Guest Column - July 2008
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On the Road

10 Components to a Successful Race

By Mark Balsan and Peter Titlebaum, Ed.D.


5. SPECTATORS

The community can support and cheer on participants to increase the fun of the event. Spectators boost morale of the participants going by and provide needed support to finish a race.

By creating a fan-friendly section with music, runner updates via mobile phone and information for spectators about the race, the event can become a great place to cheer on participants. Providing an enjoyable experience for spectators is important so they keep coming back each year. Marketing information on a Web site or even in promotional materials can boost support and draw people to the event. Posting signs with information around the area is crucial to get the word out to the community about when the race will occur.

6. GET THE WORD OUT

Marketing is an important component to raising awareness about the race. This is a significant investment that can reap rewards if utilized correctly. Using multiple sources for public relations will lead to a balanced campaign. The volunteer groups already believe in the race and will assist you if provided with advertising materials to distribute. Also, sponsors will assist with marketing because they have invested money and want to receive positive exposure.

A database is crucial to marketing future races. If it is a first-year event, you won't have a database, but can develop one for the following year. Registration forms must contain contact information, including mailing address, phone number and/or e-mail address. Having this information allows you to perform a major mail, phone and/or e-mail campaign to previous participants. Sending out promotional material can be crucial to get people to come back. These campaigns can attract casual participants and can lead to word-of-mouth advertising.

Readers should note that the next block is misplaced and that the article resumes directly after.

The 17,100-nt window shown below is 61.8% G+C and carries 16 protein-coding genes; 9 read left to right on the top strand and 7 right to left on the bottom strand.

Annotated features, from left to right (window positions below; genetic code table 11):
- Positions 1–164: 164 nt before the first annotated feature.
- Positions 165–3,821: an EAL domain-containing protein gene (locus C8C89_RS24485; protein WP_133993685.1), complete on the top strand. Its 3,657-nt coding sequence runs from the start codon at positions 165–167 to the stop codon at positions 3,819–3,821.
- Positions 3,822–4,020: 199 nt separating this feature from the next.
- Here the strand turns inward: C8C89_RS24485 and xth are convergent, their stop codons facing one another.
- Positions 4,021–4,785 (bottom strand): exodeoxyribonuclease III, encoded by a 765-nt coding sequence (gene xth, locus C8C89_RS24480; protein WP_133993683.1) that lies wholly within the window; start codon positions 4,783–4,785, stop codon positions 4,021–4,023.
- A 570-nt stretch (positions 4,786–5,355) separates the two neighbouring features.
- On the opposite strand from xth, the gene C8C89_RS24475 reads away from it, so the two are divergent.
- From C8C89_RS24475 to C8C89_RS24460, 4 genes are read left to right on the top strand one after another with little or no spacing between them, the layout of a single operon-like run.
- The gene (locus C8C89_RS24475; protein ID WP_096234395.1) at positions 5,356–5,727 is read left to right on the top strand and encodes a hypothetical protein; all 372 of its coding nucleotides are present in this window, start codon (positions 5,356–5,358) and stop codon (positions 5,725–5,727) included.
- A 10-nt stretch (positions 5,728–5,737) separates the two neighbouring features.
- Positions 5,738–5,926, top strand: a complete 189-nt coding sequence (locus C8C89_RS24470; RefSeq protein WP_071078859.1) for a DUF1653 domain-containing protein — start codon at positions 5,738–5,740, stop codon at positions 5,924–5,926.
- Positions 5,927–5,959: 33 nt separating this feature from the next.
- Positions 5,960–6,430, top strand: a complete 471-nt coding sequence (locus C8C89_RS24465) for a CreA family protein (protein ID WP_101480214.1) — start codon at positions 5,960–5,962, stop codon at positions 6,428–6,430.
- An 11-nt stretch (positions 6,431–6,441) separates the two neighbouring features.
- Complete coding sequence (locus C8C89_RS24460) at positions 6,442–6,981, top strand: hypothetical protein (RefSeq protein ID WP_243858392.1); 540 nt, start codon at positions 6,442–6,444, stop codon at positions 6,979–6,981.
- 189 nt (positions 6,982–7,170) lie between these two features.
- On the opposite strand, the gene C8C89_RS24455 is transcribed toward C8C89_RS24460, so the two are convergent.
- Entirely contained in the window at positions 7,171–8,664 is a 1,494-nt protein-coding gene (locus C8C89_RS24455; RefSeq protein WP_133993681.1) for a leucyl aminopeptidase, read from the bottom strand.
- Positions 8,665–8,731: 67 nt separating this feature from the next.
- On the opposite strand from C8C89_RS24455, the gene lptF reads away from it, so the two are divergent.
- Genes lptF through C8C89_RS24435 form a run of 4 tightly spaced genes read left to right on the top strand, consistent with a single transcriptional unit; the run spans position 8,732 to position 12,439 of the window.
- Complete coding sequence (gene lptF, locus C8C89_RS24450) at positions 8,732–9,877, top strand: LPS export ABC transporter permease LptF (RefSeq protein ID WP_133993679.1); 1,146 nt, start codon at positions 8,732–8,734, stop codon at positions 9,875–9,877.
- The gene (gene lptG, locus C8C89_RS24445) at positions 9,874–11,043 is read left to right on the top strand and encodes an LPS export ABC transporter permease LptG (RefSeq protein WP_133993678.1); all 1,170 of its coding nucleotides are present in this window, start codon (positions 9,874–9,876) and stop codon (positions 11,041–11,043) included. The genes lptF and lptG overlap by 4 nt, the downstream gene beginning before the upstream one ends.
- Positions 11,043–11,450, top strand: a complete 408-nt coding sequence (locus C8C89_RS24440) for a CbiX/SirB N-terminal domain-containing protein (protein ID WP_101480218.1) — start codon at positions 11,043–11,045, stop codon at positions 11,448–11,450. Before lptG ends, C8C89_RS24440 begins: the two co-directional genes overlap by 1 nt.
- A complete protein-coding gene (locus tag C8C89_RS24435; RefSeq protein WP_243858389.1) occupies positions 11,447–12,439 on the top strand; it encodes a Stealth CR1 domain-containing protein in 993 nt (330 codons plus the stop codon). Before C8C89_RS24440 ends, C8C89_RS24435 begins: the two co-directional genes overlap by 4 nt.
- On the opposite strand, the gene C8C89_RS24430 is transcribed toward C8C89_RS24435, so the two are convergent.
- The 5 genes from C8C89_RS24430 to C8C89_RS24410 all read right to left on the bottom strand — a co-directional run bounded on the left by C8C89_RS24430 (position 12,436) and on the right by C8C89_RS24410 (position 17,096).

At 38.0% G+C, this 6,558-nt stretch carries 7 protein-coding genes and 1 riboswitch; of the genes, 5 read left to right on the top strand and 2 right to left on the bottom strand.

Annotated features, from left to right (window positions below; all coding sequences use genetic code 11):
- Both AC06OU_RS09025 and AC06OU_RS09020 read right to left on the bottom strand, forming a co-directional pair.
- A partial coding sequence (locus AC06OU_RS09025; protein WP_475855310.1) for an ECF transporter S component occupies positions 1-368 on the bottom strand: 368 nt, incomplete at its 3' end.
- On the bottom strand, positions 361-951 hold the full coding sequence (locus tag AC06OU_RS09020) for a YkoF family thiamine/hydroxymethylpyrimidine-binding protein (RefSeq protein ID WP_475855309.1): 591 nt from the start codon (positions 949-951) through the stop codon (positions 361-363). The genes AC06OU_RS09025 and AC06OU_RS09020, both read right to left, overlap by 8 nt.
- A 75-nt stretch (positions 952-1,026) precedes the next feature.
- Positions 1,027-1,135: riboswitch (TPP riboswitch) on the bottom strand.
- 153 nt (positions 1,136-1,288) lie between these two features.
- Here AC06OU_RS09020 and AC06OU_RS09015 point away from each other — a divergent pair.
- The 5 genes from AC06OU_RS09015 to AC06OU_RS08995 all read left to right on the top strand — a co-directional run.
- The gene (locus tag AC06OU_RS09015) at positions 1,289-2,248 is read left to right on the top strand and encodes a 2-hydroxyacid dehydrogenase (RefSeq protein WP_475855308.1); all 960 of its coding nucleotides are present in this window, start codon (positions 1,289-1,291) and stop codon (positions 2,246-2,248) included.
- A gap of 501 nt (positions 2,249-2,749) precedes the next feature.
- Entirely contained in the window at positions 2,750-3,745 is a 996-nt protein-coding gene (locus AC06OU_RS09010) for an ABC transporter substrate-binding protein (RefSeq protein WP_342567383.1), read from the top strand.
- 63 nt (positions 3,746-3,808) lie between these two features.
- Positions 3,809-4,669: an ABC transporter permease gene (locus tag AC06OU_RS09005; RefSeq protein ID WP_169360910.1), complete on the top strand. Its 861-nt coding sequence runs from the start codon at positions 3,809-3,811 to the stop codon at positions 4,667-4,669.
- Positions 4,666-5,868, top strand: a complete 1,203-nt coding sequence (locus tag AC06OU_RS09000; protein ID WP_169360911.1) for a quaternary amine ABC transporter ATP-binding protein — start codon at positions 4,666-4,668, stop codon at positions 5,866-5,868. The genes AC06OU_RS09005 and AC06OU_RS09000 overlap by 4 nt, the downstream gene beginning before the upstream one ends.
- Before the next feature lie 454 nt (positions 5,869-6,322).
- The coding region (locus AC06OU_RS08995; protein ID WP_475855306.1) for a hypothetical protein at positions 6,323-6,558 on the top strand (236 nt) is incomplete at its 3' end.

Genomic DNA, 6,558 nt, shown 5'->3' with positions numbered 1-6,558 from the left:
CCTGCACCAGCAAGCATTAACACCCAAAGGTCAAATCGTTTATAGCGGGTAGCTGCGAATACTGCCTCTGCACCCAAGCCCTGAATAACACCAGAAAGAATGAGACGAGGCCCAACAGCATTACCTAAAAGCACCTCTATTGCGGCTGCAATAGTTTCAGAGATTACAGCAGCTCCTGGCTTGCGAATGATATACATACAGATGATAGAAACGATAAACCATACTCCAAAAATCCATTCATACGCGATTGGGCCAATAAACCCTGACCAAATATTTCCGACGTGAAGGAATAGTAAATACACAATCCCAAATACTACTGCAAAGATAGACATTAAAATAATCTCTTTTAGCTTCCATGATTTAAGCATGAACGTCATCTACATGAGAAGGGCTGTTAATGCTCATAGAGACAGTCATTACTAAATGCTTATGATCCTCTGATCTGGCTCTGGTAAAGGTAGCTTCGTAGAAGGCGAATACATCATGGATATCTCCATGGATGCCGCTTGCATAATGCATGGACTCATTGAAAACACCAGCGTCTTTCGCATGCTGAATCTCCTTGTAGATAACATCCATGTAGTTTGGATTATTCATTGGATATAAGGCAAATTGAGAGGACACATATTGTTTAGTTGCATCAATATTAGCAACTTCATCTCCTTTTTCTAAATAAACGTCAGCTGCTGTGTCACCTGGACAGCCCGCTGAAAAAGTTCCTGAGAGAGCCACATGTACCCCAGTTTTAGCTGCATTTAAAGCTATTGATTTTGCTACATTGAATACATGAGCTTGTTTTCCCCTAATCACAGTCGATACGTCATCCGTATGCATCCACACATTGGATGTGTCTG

Supply information in areas that are highly visible to the community. Designing a banner to hang at an intersection will gain attention. You can also distribute flyers to homes, schools, health clubs and other organizations. Get the information out, because the majority of your participants won't be calling you.

7. LOCATION

The race site is an important part of its success. However, the course isn't the only component involved in the location of your event site. The surrounding area of the course, specifically the start and finish line, affect the flow of the race.

First, where are the participants going to go after they cross the finish line? Is there a chute that will lead them to the refreshment area? Is there enough room to hold participants and supporters? Wherever they go, the flow needs to be constant so people aren't stopping and clogging the area after the finish line. Participants should end up in an area where they can relax and recover.

Next, parking and transportation arrangements are crucial. As participants finish, traffic leaving the race will build up. Traffic flow will have to be coordinated with police.

Carefully consider the date and time at which the event is held. When deciding on a date, many issues need to be weighed. Issues of date selection can range from conflicting with other events on the same day, construction, typical weather or availability due to other reasons (holidays, festivals). Consider a date that will allow few obstacles and maximum participation.